Personhood coalition launches petition drive at Colorado Planned Parenthood clinics

The Colorado Personhood Coalition on Thursday hosted rallies outside Planned Parenthood clinics in Denver and Colorado Springs to launch the coalition’s drive to gather signatures for its anti-abortion ballot initiative.

Setting the gatherings in front of Planned Parenthood clinics was meant to underline the coalition’s recent court victory over the local chapter of the women’s health care provider. The Colorado Supreme Court this week dismissed a suit filed by Planned Parenthood of the Rocky Mountains, which argued that the title of the initiative the Personhood Coalition submitted to the state was too broad and would confuse voters.

“This victory at the Supreme Court is further confirmation that it is only a matter of time before the equal rights of every human being are recognized under Colorado law,” said Personhood Colorado Director Gualberto Garcia Jones. “With that in mind, we will be taking the fight directly to Planned Parenthood, putting them on notice that the days of aborting Colorado’s preborn babies are nearly over.”

Witnesses estimated that only roughly 20 people attended the rallies at each site, but the move was provocative in a way that has become typical of the intense anti-abortion movement in the United States. Members of the movement see Planned Parenthood as the seat of on-the-ground opposition to ending abortion in the country, often referring to the health care organization as the “mega provider” of the “abortion industry.”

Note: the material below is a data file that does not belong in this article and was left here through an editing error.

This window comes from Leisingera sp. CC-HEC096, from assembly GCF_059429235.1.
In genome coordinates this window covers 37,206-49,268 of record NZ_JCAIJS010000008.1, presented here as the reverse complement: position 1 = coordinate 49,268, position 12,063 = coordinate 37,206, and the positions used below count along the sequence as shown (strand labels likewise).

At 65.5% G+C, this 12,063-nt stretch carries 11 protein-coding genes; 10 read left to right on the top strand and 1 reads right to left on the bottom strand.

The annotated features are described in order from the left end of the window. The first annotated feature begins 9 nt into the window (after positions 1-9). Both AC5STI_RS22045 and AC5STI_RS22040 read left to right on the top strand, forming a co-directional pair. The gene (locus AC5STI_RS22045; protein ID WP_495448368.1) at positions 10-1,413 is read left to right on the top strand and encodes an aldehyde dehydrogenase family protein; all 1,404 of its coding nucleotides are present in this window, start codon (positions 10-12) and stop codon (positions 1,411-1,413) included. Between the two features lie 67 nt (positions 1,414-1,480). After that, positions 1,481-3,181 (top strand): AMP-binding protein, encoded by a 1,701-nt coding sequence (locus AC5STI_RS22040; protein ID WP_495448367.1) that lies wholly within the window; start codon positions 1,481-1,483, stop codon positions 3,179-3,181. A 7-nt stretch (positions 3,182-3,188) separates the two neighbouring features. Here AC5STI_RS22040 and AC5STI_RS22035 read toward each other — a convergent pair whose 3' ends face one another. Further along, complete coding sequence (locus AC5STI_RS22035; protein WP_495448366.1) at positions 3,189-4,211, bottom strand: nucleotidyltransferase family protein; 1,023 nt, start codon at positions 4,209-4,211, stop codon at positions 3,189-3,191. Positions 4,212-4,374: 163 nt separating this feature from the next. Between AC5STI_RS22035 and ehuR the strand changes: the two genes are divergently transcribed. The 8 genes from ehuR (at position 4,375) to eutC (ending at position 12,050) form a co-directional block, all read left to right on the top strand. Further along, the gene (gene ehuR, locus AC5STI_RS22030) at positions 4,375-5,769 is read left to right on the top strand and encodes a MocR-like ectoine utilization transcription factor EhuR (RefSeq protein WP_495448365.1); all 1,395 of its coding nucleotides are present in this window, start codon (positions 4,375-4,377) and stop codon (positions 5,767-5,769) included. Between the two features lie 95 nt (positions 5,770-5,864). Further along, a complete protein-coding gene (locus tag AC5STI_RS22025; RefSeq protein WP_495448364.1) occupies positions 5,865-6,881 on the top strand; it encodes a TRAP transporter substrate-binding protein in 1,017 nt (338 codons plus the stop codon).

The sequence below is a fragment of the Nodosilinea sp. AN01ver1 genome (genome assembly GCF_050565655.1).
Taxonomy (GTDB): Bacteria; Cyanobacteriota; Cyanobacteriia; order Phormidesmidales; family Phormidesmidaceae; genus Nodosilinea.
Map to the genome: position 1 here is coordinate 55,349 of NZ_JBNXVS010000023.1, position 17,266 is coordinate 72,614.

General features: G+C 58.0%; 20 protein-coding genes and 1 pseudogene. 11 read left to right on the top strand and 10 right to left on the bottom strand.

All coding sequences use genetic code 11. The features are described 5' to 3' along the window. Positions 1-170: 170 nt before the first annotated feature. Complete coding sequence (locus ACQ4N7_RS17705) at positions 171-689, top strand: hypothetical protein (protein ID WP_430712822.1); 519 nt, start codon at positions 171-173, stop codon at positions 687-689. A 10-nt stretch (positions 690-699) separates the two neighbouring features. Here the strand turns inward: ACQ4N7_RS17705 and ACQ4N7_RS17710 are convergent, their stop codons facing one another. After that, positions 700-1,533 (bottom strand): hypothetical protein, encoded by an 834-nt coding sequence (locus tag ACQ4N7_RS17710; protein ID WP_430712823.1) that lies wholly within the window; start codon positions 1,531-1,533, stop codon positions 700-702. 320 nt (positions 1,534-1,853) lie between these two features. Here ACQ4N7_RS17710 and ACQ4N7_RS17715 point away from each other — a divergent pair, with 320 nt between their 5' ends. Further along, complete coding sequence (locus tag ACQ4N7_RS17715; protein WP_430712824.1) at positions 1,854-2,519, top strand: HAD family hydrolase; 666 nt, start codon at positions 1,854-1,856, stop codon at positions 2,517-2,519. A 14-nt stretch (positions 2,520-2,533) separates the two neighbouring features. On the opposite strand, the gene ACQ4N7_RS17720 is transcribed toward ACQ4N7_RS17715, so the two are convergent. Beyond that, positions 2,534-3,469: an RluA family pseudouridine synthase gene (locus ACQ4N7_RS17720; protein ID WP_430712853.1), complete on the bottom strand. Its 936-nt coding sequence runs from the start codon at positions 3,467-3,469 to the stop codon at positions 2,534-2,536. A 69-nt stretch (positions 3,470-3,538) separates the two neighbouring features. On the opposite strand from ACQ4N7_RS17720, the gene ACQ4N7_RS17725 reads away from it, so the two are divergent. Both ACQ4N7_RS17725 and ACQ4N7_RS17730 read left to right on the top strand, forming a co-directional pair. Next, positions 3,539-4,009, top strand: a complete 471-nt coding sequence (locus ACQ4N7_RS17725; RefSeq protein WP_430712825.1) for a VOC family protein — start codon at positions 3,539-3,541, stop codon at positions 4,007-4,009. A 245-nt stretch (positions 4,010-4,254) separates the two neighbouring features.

Planned Parenthood Spokesperson Monica McCafferty called the rallies an invasion of patient privacy.

“Our health center is not a stage and our patients deserve what all patients deserve: patient privacy,” she said. “Holding a press conference in front of any health center is quite simply tasteless and disrespectful.”

The personhood initiative seeks to grant full legal rights to fertilized human eggs. It would outlaw abortion in all cases and many of the most popular forms of contraception, including the pill and IUDs. Despite arguments to the contrary, most analysts say the initiative would also put fertilization treatments and research at risk. In attempting to establish legal recognition of human life so early in the biological process, the personhood movement hopes to challenge the 1973 Roe v Wade U.S. Supreme Court decision that legalized abortion in the country.

The Colorado Personhood Coalition must gather roughly 85,000 valid signatures to land their initiative on the November ballot. Large percentages of signatures are often thrown out as invalid for various reasons so initiative groups typically submit almost double that number.

This will be the third attempt to add a personhood amendment to the state constitution. Efforts in 2008 and 2010 lost in landslides at the ballot box.

Last year, citizens in strongly anti-abortion Mississippi voted down a similar initiative, 59 percent to 40 percent.

[ Images: Keith Mason, above, Gualberto Garcia Jones, below, by David Proper, Planned Parenthood of the Rocky Mountains ]